[this article was previously posted at the Dash7.org web site blog – http://dash7.org/blog/]
In this series on interoperability for Active RFID, we have discussed:
- The value of standards,
- Where will the value be derived,
- How can that value be delivered,
- Why hasn’t this been done already, and
- Who are the players
What we haven’t discussed is whether the ISO 18000-7:2008 standard is the only way today to get to true interoperability, at least in the context of WiFi, satellite, or cellular (GPRS) based tags/transponders.
Standards are key to building an interoperable heterogeneous infrastructure. They allow multiple players to compete for the stakeholders’ business, thus allowing lower costs and less risk caused by the failure of a single provider.
Active technology has had two delivery methods. One method consists of tags that talk to a reader network which, in turn, communicates via LAN, WAN, or web to users or other back office systems to include in-transit visibility systems. The second method skips the reader infrastructure. It consists of tags talking via the LAN, WAN, or web to the users or back office systems. This method often uses WiFi, cellular/GPRS, or satellite technology.
The second method has always relied on communication standards for its interchange of information to users and back office systems. The manufacturers’ approach to compliance with these standards has been proprietary to their solutions but still allowed an interoperable exchange of information.
The first method of delivery for active technology has had no over the air standards until the US DoD worked with the International Standards Organization (“ISO”) to develop the 18000-7:2008 standard. The standard has enabled the interoperable communication between tags and readers from different manufacturers. Equally important is that that 18000-7 standard defined the way the data on the tags is stored and formatted such that this interoperable communication is also interoperable at the data level. Thus, communications to disparate back office systems is compliant not just at the communications level but at the data structure level as well. This is true for all the primary data blocks included in the standard. The standard does allow for a user defined data area, standardized in its location within the tags storage but not standardized within its block area for data structure and organization. The DoD with its RFID III requirements went that one step further and standardized the organization and structure of this user data area.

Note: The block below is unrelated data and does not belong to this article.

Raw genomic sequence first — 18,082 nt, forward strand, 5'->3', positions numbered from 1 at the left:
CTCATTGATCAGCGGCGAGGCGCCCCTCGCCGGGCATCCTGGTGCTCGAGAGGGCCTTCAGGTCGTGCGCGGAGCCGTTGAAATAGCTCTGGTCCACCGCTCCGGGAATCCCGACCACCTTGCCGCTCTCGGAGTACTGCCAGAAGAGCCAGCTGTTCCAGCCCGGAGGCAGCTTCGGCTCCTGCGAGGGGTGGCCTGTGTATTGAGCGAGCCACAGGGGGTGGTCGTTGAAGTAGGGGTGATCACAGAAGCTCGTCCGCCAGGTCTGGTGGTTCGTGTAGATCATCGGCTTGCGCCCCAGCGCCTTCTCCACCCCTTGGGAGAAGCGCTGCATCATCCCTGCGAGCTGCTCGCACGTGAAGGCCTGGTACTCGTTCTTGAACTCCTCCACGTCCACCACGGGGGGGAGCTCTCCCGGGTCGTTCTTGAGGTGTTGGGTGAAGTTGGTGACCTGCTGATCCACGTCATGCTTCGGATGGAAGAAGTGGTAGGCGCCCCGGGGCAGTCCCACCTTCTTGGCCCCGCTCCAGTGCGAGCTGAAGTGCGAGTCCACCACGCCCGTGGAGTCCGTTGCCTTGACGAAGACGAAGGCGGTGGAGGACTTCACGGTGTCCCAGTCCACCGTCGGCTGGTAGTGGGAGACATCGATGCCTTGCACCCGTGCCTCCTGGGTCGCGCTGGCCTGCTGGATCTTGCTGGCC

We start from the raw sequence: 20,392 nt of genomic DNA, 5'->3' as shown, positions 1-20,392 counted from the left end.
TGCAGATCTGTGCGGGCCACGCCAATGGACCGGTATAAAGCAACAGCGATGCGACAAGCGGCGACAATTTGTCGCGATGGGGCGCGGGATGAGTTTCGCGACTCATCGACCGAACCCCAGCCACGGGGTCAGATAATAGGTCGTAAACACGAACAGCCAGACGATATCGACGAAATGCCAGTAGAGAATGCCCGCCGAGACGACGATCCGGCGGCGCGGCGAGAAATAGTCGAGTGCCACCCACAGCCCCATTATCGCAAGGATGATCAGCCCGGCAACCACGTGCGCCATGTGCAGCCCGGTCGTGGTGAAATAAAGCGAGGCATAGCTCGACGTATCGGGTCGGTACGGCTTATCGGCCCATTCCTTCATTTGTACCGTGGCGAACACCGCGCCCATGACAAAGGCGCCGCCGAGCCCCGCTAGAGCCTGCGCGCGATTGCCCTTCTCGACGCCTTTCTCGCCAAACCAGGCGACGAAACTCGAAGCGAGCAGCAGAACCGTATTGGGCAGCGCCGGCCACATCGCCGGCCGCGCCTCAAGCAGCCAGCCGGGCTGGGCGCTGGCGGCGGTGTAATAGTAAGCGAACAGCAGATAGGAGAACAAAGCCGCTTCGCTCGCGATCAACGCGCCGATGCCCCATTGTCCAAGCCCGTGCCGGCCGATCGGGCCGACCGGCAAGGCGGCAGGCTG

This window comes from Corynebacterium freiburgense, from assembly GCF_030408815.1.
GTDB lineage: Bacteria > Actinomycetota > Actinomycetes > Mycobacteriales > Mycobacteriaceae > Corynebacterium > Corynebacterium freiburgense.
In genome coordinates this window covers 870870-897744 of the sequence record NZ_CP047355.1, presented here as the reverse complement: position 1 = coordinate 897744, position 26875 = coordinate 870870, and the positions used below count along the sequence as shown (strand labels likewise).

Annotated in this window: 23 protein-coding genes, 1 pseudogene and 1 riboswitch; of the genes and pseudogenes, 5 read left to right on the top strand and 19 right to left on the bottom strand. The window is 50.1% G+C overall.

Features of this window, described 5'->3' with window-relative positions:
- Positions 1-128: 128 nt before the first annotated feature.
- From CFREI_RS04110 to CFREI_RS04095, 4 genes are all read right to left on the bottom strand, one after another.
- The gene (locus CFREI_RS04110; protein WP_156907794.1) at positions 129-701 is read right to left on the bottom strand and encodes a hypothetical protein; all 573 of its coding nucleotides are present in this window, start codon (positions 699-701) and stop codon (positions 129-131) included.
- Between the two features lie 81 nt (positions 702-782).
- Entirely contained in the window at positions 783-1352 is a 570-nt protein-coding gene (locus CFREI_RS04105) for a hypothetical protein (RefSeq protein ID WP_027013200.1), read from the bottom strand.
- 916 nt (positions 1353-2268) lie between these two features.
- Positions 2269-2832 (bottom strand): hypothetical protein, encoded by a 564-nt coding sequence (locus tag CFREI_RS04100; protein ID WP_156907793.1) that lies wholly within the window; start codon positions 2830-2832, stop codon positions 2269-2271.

The second method allows for interoperable communications of data between different manufacturers equipment but it does nothing to standardize the data structures within those communications. Thus, even though the tags can talk effectively to different back office systems their data organization is proprietary and interoperability is not really present, or at least effective.
Today, only communications that are standardized AND make use of the 18000-7 data structure standards are truly interoperable and effective.
The 18000-7 standard doesn’t cover everything needed. It omits some sensor functions, for example, and the remainder of the RFID III statement of work filled in many of the gaps by adding data structures for the user data area and host/in-transit visibility server (“ITV”) communications but the bottom-line for commercial operations is the 18000-7 standard enables the implementation of cost effective infrastructures and in-transit visibility systems. What has been needed for active RFID to mimic the interoperability success of the passive world was a set of standards from a recognized standards body and a clout-heavy adopter. The US Department of Defense and its NATO (North Atlantic Treaty Organization) partners (about 40 nations in total) constitute that clout-heavy adopter, and the ISO standards group is that globally recognized standards body.
Related posts in this series are :